We must admit, however, that Italians are second-rate when it comes to municipal water quality, government, and military might. Water in most of Italy is nearly undrinkable in taste, which helps explain why one sees so much bottled water in Italy. National government is notoriously awful, (Although many would question this statement given the current US government!). And the Italian military over the past century shows quite well the old adage that Italians would rather love than fight. Make amore, not guerra!

Italy is Full of Beautiful Women

Whenever I travel to Italy, I am astounded by the high percentage of Italian women who are drop-dead gorgeous and glamorous. Fortunately for me, I need to hasten to add, the most gorgeous Italian woman I’ve ever seen is my girlfriend Maggie! I speculate that one possible explanation for this is a virtuous cycle in Italy: In a culture where beauty is so highly valued (art, cars, architecture, streets, etc.), many women work very hard to look very, very attractive. That is, everything in life for many in Italy is intended to aspire to beauty.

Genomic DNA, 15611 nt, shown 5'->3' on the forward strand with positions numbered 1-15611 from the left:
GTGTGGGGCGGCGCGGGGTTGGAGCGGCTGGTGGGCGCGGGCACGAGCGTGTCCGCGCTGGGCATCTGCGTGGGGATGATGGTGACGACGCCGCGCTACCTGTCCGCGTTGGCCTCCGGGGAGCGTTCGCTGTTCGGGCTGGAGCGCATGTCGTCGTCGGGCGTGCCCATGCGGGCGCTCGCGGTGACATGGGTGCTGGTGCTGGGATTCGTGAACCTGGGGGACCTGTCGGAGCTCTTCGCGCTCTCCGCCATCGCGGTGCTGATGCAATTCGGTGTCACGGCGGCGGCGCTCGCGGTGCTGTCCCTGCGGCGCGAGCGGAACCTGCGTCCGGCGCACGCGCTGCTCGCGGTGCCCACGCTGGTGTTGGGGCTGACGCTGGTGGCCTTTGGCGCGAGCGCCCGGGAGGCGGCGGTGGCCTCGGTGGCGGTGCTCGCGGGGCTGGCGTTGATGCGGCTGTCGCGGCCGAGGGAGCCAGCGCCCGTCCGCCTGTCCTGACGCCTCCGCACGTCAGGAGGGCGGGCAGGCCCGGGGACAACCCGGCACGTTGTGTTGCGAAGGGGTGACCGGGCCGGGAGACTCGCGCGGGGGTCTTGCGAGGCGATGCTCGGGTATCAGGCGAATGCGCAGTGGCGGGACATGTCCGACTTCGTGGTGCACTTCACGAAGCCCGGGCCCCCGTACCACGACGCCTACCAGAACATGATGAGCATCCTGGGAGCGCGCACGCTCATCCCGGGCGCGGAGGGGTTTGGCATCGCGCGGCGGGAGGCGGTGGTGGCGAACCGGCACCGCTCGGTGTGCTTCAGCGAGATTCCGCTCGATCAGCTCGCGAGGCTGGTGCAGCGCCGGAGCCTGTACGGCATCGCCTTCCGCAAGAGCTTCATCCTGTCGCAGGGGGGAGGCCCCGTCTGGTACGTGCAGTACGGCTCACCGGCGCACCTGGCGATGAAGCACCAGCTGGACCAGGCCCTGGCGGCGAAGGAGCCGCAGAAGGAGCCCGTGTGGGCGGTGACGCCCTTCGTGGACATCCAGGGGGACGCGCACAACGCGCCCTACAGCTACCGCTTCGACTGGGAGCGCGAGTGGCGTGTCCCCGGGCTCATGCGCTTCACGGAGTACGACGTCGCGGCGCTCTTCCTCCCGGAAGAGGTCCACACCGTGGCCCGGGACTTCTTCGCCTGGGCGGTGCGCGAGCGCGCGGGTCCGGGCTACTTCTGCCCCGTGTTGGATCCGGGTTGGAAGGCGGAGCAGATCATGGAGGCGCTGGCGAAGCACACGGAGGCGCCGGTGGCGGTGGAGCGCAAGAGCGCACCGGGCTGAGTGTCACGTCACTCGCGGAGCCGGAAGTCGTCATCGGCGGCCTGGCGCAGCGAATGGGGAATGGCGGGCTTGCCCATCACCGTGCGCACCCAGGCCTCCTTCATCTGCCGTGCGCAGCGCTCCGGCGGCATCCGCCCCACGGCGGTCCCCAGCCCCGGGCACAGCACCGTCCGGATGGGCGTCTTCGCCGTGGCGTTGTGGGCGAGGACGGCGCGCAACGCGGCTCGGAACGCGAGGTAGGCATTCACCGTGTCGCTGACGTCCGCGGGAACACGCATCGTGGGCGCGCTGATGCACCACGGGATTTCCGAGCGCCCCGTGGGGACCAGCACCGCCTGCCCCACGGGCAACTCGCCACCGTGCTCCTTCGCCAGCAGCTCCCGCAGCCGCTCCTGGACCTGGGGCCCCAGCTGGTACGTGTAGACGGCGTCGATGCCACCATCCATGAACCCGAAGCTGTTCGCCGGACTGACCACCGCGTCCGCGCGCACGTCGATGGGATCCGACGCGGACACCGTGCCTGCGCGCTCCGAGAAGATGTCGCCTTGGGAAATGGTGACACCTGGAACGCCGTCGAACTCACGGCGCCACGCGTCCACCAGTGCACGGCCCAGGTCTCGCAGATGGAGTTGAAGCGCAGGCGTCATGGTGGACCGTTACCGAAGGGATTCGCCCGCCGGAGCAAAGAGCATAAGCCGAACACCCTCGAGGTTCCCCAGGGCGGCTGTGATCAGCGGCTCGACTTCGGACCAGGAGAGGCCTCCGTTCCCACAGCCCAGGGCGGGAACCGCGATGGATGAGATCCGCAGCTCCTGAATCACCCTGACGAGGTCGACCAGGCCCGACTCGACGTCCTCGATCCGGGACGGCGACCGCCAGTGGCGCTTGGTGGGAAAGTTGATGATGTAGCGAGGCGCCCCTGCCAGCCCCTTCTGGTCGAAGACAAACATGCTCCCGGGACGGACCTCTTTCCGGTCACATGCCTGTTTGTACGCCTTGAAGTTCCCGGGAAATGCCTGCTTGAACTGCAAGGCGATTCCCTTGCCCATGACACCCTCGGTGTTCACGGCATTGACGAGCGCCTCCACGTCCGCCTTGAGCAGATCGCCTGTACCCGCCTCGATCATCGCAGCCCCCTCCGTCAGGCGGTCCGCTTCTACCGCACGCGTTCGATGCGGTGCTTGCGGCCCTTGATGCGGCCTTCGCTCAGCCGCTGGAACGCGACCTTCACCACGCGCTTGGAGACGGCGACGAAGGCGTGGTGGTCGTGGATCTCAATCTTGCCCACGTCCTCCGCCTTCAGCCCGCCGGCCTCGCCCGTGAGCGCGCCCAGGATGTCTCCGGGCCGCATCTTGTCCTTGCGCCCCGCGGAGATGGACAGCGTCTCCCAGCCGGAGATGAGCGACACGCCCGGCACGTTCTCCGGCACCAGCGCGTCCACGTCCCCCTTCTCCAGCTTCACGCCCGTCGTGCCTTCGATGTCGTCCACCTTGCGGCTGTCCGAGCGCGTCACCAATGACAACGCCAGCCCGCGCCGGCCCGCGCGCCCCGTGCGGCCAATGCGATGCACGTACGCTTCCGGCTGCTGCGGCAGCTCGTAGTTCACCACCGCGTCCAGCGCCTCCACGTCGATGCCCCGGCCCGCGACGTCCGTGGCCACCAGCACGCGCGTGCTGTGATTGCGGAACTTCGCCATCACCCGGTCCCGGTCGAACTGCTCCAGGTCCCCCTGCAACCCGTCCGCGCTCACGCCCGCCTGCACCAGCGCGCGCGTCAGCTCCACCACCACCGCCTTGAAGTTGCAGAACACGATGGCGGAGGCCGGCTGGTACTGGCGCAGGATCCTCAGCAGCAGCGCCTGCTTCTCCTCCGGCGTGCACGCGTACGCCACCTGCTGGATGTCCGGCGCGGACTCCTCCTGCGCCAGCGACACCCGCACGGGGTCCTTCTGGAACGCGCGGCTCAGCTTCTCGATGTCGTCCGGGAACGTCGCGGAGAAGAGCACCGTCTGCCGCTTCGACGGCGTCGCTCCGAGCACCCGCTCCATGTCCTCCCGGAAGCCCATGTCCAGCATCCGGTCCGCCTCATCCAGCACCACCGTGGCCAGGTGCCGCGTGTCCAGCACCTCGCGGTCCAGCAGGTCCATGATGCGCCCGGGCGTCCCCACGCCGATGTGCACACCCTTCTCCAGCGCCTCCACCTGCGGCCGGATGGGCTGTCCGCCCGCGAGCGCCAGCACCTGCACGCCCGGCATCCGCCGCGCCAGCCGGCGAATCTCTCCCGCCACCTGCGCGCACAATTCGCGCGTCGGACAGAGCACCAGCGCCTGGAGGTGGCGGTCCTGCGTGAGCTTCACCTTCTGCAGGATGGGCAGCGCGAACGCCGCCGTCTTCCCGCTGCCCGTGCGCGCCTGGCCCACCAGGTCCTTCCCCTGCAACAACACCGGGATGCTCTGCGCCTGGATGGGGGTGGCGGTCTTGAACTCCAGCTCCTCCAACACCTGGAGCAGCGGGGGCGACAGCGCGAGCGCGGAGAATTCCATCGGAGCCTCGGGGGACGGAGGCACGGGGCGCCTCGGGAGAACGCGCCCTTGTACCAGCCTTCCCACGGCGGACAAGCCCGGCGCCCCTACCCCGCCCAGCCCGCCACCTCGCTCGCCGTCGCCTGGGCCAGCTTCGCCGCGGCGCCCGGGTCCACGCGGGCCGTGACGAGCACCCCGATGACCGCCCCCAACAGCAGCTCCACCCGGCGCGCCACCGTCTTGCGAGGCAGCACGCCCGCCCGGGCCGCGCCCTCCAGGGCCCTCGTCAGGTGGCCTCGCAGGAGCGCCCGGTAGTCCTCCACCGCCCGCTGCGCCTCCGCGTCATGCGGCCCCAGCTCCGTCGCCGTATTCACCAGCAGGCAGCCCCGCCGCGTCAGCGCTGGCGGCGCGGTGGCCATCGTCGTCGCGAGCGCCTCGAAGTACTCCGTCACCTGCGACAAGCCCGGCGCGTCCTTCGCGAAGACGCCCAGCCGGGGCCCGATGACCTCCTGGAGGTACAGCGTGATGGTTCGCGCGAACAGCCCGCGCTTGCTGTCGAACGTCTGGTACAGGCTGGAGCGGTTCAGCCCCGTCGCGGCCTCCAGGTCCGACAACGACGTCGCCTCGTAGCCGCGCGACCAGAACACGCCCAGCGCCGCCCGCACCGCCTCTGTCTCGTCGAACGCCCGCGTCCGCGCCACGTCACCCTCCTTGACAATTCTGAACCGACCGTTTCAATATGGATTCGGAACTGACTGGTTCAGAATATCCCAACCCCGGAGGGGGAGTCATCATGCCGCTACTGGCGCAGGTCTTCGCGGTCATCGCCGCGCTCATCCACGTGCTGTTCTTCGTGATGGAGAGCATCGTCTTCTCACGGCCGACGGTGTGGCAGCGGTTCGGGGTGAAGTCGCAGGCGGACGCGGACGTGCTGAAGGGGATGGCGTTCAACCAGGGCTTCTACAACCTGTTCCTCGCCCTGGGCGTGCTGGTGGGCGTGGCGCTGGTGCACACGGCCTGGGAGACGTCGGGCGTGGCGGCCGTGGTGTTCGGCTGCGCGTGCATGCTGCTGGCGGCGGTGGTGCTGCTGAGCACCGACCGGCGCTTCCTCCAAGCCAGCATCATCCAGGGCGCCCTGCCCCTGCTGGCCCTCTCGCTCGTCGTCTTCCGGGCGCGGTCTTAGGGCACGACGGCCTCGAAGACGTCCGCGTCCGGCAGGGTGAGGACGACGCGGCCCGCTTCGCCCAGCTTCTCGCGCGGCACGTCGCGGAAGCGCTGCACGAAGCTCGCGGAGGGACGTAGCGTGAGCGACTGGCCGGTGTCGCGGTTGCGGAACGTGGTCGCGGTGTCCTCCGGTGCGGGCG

Driving In Italy - What An Adventure


Although there have been instances where we rented a car, I don’t advise it. Highway driving on the Italian “autostrada,” although relatively high-speed, is easy to navigate with the clear signs found in Italy. However, when you exit the highway and enter a city — particularly the compact, historic, walking cities — it can be extremely stressful and expensive. You won’t understand road signs, it is difficult to follow your Google maps navigation and watch the road at the same time. Know that you WILL get lost! In addition, it will be a challenge to find parking, and when you do (after what will often be a long and difficult search), expect to pay.